I trudged across the park near town hall, on my way home from a guitar lesson. I had told my mother that if I were to continue taking piano lessons, I also wanted to take guitar lessons, learn to play something that interested me instead of constantly having to compete. She must have seen the determination in my eyes – she found the best guitar teacher in town and made the arrangements.
I was returning from my third lesson, walking home. She might have arranged the lessons, but she also made it clear she wouldn’t be a chauffeur. The frosted, brown grass crunched under foot. Winter was slowly tightening its grip.
It wasn’t till I drew level with the merry-go-round and stopped to adjust the strap of the guitar case that I noticed the figure sitting at the top of the slide. I couldn’t make out a face – it was only a person-shaped shadow against the grey sky.
“Hey, you.” the voice said. It was a cold voice, devoid of emotion. My heart fell.
I watched as he slid down the slide and approached me. Each step left the grass bare, a brown patch against the paler frost. His breath puffed from his mouth and hung around his head in the still, windless air. He stopped in front of me. I looked up into his face and fought the urge to look away, to find an escape. Running could only have made the situation worse.
“What’s in there, baby?” he asked, motioning to the soft case slung across my shoulder.
Any hope I had of this ending without tears was rapidly draining away. His voice was cold and emotionless, but his eyes burned with hurt and anger. I was always frightened of Jay, but his eyes terrified me.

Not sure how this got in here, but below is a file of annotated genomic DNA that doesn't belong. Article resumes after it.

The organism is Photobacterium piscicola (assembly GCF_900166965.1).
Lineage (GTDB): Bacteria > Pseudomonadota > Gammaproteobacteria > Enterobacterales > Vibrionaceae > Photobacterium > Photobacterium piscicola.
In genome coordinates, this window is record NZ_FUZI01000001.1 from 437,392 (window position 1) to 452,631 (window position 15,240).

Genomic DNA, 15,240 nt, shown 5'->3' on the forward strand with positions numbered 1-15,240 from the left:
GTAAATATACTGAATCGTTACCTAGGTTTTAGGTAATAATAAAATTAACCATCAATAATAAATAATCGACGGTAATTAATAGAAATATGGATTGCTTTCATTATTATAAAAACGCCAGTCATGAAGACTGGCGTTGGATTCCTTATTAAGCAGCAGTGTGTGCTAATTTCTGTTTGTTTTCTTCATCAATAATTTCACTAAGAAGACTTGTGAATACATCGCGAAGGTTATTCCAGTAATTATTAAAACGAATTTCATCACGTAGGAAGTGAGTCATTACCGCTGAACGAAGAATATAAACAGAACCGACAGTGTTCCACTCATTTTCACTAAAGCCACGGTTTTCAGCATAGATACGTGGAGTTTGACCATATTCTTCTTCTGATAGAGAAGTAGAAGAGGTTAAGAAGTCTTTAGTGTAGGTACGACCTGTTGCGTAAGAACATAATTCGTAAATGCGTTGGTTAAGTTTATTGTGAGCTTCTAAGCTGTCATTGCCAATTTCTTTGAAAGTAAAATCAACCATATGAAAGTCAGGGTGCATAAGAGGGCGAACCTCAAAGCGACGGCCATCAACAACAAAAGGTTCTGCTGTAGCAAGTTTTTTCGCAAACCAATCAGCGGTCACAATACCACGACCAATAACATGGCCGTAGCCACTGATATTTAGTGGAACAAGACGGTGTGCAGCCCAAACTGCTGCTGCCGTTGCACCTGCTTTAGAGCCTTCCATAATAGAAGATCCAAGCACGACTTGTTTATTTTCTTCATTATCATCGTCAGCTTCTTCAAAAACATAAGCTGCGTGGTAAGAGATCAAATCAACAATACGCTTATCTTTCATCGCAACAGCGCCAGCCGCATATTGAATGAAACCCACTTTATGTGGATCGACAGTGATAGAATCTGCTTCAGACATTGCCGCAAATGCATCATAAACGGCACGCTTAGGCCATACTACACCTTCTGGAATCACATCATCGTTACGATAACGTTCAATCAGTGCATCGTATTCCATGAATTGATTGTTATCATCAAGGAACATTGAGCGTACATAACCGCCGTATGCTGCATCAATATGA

“I’m sorry about your sister, Jay.” I said.
I instantly understood it was the wrong thing to say. His fist lashed out and caught me under the chin, sending me to the hard ground. The guitar sounded a muffled clang as it slid off my shoulder and landed beside me.
“You don’t talk about her!” he screamed as he kicked me. “You don’t talk about her at all ever! Got it?”
As suddenly as he had started, he stopped. I opened my eyes to see he had taken my guitar out of its case. The guitar had been my grandfathers. He had given it to me in hopes that I might some day enjoy it as much as he had.
I held out my hand, still sitting. “Give me my guitar Jay.”
“Give me my guitar, Jay,” he mocked. “And what if I don’t?”
I kept my hand out, determined to get my grandfather’s guitar back. “Give it now, Jay.” I demanded.
I saw him move but I wasn’t fast enough. He was bigger and stronger and faster than I was, and I was off balance trying to stand up. The guitar caught me on the temple, spinning me around and back off my feet. It all happened so slowly.
I heard wood splinter and strings break. I felt the sharp edges of broken wood dig into my skin. As I spun toward the ground, I saw stars. I always thought that was an odd expression, but I saw nothing but black and stars.
I remember him yelling at me, screaming at me from a million miles away. I remember thinking how disappointed my grandfather would have been. I remember the metallic smell of blood in my nose and thinking how upset my mother would be if it stained my coat.
I remember the spiky, frosty grass pressing against my face and how the blackness stole over me.